Analog value to serial IC ??

Discussion in 'The Projects Forum' started by Zakaria Fadli, Aug 12, 2015.

  1. Zakaria Fadli

    Thread Starter New Member

    Jun 12, 2015
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    I have a sensor that measures an analog value and i want a ICs to convert it to TTL serial ,

    because i want to send it afterwards via a bluetooth IC that takes TTL serial as input. I already have a working prototype with a µController but i want something which is the smallest and most compact possible. What are the keywords that i should use form my research? thank you
     
  2. DerStrom8

    Well-Known Member

    Feb 20, 2011
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    I think you need to combine the use of an ADC and a microcontroller to do the conversion for you. I am not aware of any devices that has all of this functionality built-in.

    You can buy very compact microcontrollers in surface mount (SMD or SMT) packages. I would start there.

    What microcontroller are you using in your prototype?
     
  3. Zakaria Fadli

    Thread Starter New Member

    Jun 12, 2015
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    a really big one https://developer.mbed.org/platforms/ST-Nucleo-F401RE/
     
  4. DerStrom8

    Well-Known Member

    Feb 20, 2011
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    That's not just a microcontroller, that's an entire microcontroller development board. You do not need the dev board. Get yourself a single STM32F401RET6 (the microcontroller used on the dev board you linked to), or switch to a PIC, AVR, or the like. It's a single IC. The dev board includes all sorts of junk that you may never use, and wastes a lot of space.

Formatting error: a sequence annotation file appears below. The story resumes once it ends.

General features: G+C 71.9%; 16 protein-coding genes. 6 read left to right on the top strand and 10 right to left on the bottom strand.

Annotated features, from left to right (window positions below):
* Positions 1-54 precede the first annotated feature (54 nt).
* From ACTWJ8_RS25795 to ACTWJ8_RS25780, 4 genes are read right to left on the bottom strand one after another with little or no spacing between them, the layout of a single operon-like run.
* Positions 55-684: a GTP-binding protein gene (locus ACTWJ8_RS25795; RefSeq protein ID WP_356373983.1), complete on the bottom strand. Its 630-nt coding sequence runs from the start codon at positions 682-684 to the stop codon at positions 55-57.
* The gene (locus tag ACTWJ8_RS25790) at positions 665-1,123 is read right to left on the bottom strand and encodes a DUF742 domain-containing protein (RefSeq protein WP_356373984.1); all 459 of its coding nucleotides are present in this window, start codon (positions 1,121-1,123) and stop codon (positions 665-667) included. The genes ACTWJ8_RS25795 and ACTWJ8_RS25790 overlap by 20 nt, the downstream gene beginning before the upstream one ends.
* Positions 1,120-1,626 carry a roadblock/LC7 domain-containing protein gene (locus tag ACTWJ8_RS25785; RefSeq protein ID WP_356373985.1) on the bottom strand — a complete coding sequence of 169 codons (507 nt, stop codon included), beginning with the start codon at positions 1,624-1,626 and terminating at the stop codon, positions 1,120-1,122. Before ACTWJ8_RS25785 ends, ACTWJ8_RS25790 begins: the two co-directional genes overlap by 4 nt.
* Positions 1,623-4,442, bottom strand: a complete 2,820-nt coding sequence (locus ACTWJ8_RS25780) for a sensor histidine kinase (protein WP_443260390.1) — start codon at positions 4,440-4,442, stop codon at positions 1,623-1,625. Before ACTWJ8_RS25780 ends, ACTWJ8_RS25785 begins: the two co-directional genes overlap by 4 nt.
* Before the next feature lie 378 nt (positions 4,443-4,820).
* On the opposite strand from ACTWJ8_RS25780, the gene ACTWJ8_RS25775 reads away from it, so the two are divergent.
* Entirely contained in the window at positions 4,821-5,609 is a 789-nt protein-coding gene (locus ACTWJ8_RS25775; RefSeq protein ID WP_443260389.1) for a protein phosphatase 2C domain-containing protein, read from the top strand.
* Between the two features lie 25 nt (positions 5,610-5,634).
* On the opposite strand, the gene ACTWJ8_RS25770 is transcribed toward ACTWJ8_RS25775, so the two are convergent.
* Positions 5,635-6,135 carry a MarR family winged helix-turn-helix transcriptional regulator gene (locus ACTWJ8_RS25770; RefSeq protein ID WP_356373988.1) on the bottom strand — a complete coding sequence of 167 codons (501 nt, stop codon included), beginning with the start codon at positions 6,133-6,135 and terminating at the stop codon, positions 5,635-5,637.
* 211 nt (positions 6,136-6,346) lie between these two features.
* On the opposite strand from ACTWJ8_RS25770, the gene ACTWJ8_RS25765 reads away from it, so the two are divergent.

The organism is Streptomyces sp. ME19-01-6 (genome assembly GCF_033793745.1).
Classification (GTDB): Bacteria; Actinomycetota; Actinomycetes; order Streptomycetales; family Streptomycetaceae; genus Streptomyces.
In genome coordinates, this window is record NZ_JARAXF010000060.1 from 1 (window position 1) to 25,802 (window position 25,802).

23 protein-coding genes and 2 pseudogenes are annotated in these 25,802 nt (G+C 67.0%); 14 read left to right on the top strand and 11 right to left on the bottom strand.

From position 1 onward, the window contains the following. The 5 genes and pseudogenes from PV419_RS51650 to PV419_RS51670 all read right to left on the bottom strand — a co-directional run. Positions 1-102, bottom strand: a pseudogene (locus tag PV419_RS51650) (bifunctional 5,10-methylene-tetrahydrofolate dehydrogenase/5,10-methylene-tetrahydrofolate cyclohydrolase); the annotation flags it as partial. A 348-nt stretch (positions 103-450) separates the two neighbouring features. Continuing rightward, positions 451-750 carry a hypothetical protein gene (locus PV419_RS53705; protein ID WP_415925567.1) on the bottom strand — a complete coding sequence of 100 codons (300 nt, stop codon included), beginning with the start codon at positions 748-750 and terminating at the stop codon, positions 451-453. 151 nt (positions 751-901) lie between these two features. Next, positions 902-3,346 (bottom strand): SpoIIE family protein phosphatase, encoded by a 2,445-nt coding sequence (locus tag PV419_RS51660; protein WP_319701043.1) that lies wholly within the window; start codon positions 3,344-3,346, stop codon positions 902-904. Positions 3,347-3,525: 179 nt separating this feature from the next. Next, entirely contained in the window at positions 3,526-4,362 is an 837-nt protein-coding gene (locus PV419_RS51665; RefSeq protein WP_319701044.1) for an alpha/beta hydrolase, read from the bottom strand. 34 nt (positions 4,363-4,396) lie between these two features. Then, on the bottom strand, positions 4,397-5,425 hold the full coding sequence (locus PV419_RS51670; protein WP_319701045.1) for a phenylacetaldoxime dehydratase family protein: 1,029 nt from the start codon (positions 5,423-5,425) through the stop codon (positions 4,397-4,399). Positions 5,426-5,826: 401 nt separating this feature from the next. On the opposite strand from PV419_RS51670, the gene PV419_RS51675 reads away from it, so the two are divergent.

5. Zakaria Fadli

    Thread Starter New Member

    Jun 12, 2015
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    Thanks for you answers.
    i found bluetooth ICs that convert audio signal to bluetooth (used for audio wireless headphones and stuff.)
    If i put in a signal that doesn't vary much (couple sensor) will it take it? i am not sure since the sensor signal will have DC component do you think it will work?
     
  6. AnalogKid

    Distinguished Member

    Aug 1, 2013
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    Generally speaking, and particularly in the ultra-low cost world of bluetooth devices, audio systems do not process DC or "very low" frequencies; they have capacitors specifically to filter out these things. So an audio system probably will not work for you unless your signal has a low frequency limit of 50-100 Hz.

    What is the frequency range of the analog signal?
    What is the voltage range of the analog signal?
    And the biggie - what precision or resolution do you need in the reconstructed signal? For example, an 8-bit transmission system breaks your original signal into 256 distinct levels, so the quantizing error is a little under 0.5%. That's pretty coarse, but is it ok for you?

    ak
     
  7. Zakaria Fadli

    Thread Starter New Member

    Jun 12, 2015
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    thanks that's exactly what i was asking thanks, my signal don't have a lower limit it can even become DC in some cases and i still want the measure.
    i do not have an idea now on the resolution i need but i guess that's a detail for later, i think a found a good candidate it's the Cc2540 of texas instrument it seems like it does everything i want it to do.
     
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